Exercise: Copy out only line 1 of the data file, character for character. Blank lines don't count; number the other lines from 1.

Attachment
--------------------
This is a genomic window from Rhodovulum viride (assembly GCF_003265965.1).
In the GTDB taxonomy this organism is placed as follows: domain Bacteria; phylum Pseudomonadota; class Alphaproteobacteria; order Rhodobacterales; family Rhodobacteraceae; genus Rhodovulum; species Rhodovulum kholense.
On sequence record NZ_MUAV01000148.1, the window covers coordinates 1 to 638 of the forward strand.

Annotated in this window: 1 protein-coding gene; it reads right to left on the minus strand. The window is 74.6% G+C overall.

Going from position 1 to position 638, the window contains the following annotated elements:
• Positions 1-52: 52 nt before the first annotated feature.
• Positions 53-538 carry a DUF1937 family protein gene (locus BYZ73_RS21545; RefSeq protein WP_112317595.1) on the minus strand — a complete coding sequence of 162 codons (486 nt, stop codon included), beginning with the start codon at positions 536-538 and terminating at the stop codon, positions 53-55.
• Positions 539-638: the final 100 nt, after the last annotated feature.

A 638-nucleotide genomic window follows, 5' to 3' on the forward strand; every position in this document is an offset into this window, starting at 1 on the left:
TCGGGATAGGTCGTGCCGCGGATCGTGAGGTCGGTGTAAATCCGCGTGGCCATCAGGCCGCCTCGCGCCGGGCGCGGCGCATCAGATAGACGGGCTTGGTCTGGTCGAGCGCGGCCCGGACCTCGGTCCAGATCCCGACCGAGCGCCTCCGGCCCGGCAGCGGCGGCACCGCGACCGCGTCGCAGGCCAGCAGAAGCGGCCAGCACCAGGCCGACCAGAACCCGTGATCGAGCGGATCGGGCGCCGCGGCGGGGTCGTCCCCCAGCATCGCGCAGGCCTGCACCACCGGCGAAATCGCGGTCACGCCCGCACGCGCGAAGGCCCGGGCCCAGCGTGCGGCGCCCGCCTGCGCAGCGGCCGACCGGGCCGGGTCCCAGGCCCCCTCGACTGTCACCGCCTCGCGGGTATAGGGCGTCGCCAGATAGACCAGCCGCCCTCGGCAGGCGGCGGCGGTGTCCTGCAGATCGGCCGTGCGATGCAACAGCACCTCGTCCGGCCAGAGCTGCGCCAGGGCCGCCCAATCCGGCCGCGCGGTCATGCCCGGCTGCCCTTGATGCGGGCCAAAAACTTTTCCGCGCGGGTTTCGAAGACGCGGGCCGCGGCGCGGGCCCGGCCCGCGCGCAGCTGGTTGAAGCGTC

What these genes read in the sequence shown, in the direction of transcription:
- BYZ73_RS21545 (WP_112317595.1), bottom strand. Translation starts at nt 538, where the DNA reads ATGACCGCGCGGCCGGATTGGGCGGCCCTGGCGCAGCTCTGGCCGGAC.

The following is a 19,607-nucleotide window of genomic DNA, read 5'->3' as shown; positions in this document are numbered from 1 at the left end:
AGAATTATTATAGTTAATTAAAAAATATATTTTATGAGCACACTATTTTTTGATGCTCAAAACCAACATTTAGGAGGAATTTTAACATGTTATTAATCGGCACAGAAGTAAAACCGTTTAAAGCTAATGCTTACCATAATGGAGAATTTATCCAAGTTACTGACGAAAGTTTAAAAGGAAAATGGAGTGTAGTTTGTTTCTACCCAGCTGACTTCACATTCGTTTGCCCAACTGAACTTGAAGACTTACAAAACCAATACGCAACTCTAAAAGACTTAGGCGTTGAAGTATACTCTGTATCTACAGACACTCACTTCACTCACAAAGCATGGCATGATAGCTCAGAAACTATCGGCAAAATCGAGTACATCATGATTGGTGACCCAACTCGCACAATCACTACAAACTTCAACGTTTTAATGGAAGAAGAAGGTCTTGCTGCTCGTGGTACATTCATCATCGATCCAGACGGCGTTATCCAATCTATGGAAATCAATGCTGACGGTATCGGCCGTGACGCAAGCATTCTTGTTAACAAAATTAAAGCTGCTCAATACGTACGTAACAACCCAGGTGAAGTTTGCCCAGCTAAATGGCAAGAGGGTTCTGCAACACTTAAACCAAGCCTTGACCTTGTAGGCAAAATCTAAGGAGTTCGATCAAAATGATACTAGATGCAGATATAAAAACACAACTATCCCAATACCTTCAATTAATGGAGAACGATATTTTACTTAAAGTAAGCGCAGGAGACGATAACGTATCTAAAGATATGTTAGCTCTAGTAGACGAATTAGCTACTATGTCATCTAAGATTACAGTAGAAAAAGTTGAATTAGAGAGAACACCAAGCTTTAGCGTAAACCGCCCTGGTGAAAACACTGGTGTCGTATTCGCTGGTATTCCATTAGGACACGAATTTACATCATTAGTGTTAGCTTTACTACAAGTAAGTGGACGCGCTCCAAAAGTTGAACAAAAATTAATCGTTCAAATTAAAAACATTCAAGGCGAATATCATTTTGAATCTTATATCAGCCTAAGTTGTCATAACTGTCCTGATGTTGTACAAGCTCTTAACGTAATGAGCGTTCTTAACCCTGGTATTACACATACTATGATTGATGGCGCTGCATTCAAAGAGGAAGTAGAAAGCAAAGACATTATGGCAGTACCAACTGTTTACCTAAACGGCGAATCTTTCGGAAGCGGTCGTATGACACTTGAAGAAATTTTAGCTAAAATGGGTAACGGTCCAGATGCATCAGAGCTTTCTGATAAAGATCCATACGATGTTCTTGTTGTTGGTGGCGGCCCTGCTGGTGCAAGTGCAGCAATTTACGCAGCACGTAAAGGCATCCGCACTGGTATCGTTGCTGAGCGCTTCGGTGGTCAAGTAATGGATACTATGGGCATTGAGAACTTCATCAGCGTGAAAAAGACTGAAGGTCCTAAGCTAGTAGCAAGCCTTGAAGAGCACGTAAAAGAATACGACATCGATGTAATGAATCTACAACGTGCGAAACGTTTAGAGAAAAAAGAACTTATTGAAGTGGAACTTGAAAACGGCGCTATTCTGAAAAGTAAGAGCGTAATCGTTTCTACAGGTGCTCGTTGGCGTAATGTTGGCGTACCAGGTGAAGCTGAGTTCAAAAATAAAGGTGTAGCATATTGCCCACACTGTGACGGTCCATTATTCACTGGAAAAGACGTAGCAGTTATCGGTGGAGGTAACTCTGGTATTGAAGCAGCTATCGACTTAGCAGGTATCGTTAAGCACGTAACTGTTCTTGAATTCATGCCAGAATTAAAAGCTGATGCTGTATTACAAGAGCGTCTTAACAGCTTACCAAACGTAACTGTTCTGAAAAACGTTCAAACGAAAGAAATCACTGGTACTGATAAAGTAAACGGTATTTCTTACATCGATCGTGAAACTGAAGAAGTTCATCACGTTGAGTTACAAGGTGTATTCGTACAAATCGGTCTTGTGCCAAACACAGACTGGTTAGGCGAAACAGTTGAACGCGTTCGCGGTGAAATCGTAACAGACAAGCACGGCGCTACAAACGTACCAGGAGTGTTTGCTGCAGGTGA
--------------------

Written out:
This is a genomic window from Rhodovulum viride (assembly GCF_003265965.1).